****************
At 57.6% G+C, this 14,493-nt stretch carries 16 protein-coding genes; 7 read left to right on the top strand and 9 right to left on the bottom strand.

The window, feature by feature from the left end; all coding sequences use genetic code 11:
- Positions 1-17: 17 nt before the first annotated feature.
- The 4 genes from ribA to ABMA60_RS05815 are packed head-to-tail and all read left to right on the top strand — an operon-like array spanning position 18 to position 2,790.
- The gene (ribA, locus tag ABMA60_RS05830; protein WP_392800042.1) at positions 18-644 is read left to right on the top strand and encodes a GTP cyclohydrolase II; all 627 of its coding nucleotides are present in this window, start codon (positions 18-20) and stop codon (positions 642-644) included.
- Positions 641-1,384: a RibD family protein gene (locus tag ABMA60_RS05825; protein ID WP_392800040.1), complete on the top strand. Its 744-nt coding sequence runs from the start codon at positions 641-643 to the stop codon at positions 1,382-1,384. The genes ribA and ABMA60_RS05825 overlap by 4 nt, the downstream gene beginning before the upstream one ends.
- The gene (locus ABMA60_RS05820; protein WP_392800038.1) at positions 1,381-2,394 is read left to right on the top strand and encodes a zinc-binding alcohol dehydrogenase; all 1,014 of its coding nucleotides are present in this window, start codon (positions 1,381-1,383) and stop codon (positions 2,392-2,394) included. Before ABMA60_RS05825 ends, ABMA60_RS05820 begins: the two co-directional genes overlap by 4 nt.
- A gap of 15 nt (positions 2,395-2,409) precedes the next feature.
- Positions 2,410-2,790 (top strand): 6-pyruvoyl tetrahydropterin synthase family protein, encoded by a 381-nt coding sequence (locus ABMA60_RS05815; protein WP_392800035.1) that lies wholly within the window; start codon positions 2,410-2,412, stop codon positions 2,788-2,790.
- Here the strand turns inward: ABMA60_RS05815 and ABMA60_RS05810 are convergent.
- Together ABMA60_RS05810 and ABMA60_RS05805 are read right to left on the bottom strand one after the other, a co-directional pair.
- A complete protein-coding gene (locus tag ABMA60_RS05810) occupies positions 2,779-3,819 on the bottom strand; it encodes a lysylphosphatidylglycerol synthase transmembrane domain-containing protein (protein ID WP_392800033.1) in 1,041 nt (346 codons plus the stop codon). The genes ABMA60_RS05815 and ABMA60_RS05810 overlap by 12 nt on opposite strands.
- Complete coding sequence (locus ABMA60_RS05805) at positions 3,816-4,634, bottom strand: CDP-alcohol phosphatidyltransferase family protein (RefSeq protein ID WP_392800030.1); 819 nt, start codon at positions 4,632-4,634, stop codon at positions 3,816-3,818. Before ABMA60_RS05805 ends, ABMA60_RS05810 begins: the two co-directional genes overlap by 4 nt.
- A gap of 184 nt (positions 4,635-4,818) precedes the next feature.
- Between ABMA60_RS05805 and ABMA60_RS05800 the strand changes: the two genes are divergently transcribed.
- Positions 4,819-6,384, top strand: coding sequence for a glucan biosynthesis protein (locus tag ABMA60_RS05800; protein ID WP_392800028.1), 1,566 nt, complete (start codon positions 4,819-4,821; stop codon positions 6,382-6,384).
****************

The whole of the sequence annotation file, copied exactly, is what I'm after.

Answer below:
At 57.6% G+C, this 14,493-nt stretch carries 16 protein-coding genes; 7 read left to right on the top strand and 9 right to left on the bottom strand.

The window, feature by feature from the left end; all coding sequences use genetic code 11:
- Positions 1-17: 17 nt before the first annotated feature.
- The 4 genes from ribA to ABMA60_RS05815 are packed head-to-tail and all read left to right on the top strand — an operon-like array spanning position 18 to position 2,790.
- The gene (ribA, locus tag ABMA60_RS05830; protein WP_392800042.1) at positions 18-644 is read left to right on the top strand and encodes a GTP cyclohydrolase II; all 627 of its coding nucleotides are present in this window, start codon (positions 18-20) and stop codon (positions 642-644) included.
- Positions 641-1,384: a RibD family protein gene (locus tag ABMA60_RS05825; protein ID WP_392800040.1), complete on the top strand. Its 744-nt coding sequence runs from the start codon at positions 641-643 to the stop codon at positions 1,382-1,384. The genes ribA and ABMA60_RS05825 overlap by 4 nt, the downstream gene beginning before the upstream one ends.
- The gene (locus ABMA60_RS05820; protein WP_392800038.1) at positions 1,381-2,394 is read left to right on the top strand and encodes a zinc-binding alcohol dehydrogenase; all 1,014 of its coding nucleotides are present in this window, start codon (positions 1,381-1,383) and stop codon (positions 2,392-2,394) included. Before ABMA60_RS05825 ends, ABMA60_RS05820 begins: the two co-directional genes overlap by 4 nt.
- A gap of 15 nt (positions 2,395-2,409) precedes the next feature.
- Positions 2,410-2,790 (top strand): 6-pyruvoyl tetrahydropterin synthase family protein, encoded by a 381-nt coding sequence (locus ABMA60_RS05815; protein WP_392800035.1) that lies wholly within the window; start codon positions 2,410-2,412, stop codon positions 2,788-2,790.
- Here the strand turns inward: ABMA60_RS05815 and ABMA60_RS05810 are convergent.
- Together ABMA60_RS05810 and ABMA60_RS05805 are read right to left on the bottom strand one after the other, a co-directional pair.
- A complete protein-coding gene (locus tag ABMA60_RS05810) occupies positions 2,779-3,819 on the bottom strand; it encodes a lysylphosphatidylglycerol synthase transmembrane domain-containing protein (protein ID WP_392800033.1) in 1,041 nt (346 codons plus the stop codon). The genes ABMA60_RS05815 and ABMA60_RS05810 overlap by 12 nt on opposite strands.
- Complete coding sequence (locus ABMA60_RS05805) at positions 3,816-4,634, bottom strand: CDP-alcohol phosphatidyltransferase family protein (RefSeq protein ID WP_392800030.1); 819 nt, start codon at positions 4,632-4,634, stop codon at positions 3,816-3,818. Before ABMA60_RS05805 ends, ABMA60_RS05810 begins: the two co-directional genes overlap by 4 nt.
- A gap of 184 nt (positions 4,635-4,818) precedes the next feature.
- Between ABMA60_RS05805 and ABMA60_RS05800 the strand changes: the two genes are divergently transcribed.
- Positions 4,819-6,384, top strand: coding sequence for a glucan biosynthesis protein (locus tag ABMA60_RS05800; protein ID WP_392800028.1), 1,566 nt, complete (start codon positions 4,819-4,821; stop codon positions 6,382-6,384).